Mentoring Francesca has been a fascinating two-year journey that I wouldn’t have missed for the world.

When we began, Francesca was still a young carer to one of her parents. Francesca’s own health had suffered as a result, she had missed a significant amount of her first year of A level studies and had been told she had to repeat it.

This turned her away from college and education and, although we didn’t touch on it much in our early conversations, it did come up over the coming months.

By then, after further discussions and positive support from her Dad, Francesca had decided to return to college and study for her A levels. Our meetings began each week from college and Francesca’s own communication gradually improved.

She would not always say much initially – although it didn’t seem to affect the fun moments in our times together, going for lunch or coffee and around the shops or to a film  – but then she would suddenly confide in me with conversations that always started with “Right …..”

She wanted to get another opinion on things in her life, or at least sort out her own ideas, so we often talked around situations and she seemed happy with that.

I always felt that Francesca had missed out on vital teen years by being a young carer. Gradually, though, she seemed to  get more of a social life and definitely started to mature, offering interesting opinions on people or things that we discussed. She was proving to be a bright and perceptive person.

Now, she is taking her A level exams, has a potential place at Manchester Metropolitan University to study law and a back-up plan to take an apprenticeship as a paralegal. She has even applied for places, just in case.

Over time, she has developed into a very straightforward and balanced young woman, still valuing her family and friends but becoming more independent. She’s had a couple of boyfriends and discussed them happily in a general way – especially when they got too serious!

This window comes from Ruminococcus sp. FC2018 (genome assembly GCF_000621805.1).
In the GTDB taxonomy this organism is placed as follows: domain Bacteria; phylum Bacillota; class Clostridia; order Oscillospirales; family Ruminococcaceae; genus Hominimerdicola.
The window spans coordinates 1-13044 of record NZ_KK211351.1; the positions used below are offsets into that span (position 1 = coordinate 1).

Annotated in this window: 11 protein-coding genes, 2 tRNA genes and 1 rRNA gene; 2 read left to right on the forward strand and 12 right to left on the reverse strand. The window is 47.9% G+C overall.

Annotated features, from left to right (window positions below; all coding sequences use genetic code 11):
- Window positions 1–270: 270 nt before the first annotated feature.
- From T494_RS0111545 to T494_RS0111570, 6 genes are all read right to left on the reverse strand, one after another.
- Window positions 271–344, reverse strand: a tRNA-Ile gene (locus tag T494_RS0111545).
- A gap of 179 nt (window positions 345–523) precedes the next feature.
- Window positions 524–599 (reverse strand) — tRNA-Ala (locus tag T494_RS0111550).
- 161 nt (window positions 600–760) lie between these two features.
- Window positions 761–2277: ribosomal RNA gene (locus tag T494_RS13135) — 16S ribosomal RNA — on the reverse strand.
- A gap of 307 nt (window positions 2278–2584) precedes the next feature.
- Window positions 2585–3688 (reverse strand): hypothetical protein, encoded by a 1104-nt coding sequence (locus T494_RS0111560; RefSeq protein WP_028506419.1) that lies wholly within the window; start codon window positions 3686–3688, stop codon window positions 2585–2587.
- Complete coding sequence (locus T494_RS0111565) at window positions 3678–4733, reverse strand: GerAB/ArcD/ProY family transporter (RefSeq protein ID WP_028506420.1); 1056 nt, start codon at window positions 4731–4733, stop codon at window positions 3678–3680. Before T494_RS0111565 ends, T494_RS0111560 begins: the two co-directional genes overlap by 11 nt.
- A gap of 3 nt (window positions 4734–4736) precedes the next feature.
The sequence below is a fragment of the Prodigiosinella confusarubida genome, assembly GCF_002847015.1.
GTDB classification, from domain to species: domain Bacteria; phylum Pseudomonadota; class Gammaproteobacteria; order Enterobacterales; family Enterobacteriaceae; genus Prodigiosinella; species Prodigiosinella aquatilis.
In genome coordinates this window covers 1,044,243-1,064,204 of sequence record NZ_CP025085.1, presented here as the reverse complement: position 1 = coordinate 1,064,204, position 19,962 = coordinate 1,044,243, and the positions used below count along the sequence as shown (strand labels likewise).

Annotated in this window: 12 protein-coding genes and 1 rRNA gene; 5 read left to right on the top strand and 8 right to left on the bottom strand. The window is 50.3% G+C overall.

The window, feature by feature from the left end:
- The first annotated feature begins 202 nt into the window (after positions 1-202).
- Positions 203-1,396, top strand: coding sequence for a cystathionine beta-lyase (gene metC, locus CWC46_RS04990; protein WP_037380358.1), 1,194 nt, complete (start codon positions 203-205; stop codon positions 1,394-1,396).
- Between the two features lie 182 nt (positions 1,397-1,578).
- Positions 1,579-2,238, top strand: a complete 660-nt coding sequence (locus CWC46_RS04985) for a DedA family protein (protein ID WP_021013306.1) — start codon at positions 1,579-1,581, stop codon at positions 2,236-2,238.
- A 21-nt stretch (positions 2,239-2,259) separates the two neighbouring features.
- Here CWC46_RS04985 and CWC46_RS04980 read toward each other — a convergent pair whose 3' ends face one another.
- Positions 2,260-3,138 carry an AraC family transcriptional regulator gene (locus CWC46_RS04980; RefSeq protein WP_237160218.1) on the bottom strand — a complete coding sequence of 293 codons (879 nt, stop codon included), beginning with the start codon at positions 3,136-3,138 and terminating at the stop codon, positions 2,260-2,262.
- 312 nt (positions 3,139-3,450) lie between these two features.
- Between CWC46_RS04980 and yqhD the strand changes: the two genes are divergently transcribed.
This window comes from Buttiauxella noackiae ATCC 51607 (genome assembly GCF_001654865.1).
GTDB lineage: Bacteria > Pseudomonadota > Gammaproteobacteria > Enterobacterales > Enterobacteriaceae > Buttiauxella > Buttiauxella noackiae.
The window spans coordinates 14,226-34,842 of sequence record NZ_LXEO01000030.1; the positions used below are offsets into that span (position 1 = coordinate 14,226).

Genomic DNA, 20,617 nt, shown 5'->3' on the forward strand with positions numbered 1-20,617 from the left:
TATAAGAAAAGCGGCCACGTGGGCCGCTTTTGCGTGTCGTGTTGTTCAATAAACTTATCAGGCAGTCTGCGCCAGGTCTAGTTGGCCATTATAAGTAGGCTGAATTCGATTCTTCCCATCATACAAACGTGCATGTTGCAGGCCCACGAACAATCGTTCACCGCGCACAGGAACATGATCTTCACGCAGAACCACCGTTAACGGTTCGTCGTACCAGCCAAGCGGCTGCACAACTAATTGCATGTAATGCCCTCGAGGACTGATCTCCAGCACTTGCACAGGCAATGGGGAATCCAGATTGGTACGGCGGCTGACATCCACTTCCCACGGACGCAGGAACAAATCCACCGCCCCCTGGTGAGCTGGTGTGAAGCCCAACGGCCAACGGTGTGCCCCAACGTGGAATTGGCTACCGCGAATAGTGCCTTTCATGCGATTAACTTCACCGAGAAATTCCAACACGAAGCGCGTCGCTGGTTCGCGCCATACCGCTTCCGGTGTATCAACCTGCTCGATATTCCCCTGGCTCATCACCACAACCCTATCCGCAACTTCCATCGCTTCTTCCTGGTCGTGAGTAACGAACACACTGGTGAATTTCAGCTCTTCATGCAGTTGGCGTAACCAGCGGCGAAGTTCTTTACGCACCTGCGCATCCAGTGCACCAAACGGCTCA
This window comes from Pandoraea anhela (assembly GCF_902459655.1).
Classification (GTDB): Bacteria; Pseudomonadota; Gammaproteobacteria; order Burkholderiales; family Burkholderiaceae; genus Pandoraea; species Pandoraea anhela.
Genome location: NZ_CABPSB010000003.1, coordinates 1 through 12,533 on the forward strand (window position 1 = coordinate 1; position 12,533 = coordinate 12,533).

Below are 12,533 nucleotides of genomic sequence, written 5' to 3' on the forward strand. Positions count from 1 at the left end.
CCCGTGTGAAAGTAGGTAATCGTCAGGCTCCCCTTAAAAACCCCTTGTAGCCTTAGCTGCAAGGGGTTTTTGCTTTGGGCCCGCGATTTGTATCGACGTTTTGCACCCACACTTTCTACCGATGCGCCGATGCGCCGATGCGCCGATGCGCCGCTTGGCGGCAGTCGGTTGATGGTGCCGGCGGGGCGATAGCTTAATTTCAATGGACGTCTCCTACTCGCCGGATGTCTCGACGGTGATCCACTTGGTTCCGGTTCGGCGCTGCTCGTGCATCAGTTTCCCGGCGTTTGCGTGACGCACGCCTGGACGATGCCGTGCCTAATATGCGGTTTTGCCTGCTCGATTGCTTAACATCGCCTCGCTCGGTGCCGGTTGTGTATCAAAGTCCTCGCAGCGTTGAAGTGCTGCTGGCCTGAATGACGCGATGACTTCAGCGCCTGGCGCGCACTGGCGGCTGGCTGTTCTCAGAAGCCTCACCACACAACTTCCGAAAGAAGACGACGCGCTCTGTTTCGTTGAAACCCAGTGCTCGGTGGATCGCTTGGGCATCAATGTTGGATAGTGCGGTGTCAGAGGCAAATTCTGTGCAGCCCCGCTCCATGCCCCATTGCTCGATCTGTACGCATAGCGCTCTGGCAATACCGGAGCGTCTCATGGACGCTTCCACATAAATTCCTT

Our journey together has been like watching a flower slowly blossom into something special. As a rookie Mentor, I also had to learn how to deal with Francesca– very different from dealing with my own three daughters – and to be pragmatic while always offering different possibilities that she might consider.

I tried not to give too many opinions but often found that Francesca reasoned through situations herself. Surely a Mentor’s role is also to be a facilitator to the right decision for each young person?

Together, we have had plenty of laughs, plenty of serious discussions and plenty of food for thought. She has seemed to find our meetings useful and enjoyable and so have I.

I’ve never felt alone or without the support of the BLGC team and often valued the chance to talk over a particular problem with my Co-ordinator who has proven to be a reliable source of commonsense and support.

I feel confident that Francesca has managed to get through a difficult part of her life with, to some degree,  help from her mentor and from the system that BLGC creates. I have great faith in a mentoring system that offers so much to both sides of this role but, in particular, provides that consistent someone to talk to that every young person needs.